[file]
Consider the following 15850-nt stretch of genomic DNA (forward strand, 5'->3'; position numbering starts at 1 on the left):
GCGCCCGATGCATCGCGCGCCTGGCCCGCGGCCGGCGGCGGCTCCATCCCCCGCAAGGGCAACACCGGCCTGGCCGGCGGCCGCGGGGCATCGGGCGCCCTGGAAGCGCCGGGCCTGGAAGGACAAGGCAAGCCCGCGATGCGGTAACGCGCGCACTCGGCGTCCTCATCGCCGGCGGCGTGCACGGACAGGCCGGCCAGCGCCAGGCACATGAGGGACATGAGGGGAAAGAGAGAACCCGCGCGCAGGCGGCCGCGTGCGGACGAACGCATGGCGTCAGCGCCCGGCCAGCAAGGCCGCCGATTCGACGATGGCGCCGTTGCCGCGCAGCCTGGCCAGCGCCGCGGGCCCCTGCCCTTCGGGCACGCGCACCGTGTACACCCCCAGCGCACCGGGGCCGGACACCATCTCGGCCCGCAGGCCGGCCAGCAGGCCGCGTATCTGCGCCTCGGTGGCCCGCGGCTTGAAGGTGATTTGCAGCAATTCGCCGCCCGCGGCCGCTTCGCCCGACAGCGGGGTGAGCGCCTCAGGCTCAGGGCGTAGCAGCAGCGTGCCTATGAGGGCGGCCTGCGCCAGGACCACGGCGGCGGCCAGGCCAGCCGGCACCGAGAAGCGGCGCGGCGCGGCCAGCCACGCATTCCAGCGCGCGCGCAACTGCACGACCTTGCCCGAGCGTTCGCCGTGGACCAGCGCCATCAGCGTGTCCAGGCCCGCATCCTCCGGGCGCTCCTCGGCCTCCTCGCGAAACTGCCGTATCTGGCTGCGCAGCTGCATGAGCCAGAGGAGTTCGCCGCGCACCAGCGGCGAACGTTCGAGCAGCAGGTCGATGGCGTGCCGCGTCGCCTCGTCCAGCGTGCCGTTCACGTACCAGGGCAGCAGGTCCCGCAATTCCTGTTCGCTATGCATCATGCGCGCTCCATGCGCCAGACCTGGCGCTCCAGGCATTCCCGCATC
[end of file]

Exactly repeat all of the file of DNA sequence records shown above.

Consider the following 15850-nt stretch of genomic DNA (forward strand, 5'->3'; position numbering starts at 1 on the left):
GCGCCCGATGCATCGCGCGCCTGGCCCGCGGCCGGCGGCGGCTCCATCCCCCGCAAGGGCAACACCGGCCTGGCCGGCGGCCGCGGGGCATCGGGCGCCCTGGAAGCGCCGGGCCTGGAAGGACAAGGCAAGCCCGCGATGCGGTAACGCGCGCACTCGGCGTCCTCATCGCCGGCGGCGTGCACGGACAGGCCGGCCAGCGCCAGGCACATGAGGGACATGAGGGGAAAGAGAGAACCCGCGCGCAGGCGGCCGCGTGCGGACGAACGCATGGCGTCAGCGCCCGGCCAGCAAGGCCGCCGATTCGACGATGGCGCCGTTGCCGCGCAGCCTGGCCAGCGCCGCGGGCCCCTGCCCTTCGGGCACGCGCACCGTGTACACCCCCAGCGCACCGGGGCCGGACACCATCTCGGCCCGCAGGCCGGCCAGCAGGCCGCGTATCTGCGCCTCGGTGGCCCGCGGCTTGAAGGTGATTTGCAGCAATTCGCCGCCCGCGGCCGCTTCGCCCGACAGCGGGGTGAGCGCCTCAGGCTCAGGGCGTAGCAGCAGCGTGCCTATGAGGGCGGCCTGCGCCAGGACCACGGCGGCGGCCAGGCCAGCCGGCACCGAGAAGCGGCGCGGCGCGGCCAGCCACGCATTCCAGCGCGCGCGCAACTGCACGACCTTGCCCGAGCGTTCGCCGTGGACCAGCGCCATCAGCGTGTCCAGGCCCGCATCCTCCGGGCGCTCCTCGGCCTCCTCGCGAAACTGCCGTATCTGGCTGCGCAGCTGCATGAGCCAGAGGAGTTCGCCGCGCACCAGCGGCGAACGTTCGAGCAGCAGGTCGATGGCGTGCCGCGTCGCCTCGTCCAGCGTGCCGTTCACGTACCAGGGCAGCAGGTCCCGCAATTCCTGTTCGCTATGCATCATGCGCGCTCCATGCGCCAGACCTGGCGCTCCAGGCATTCCCGCATC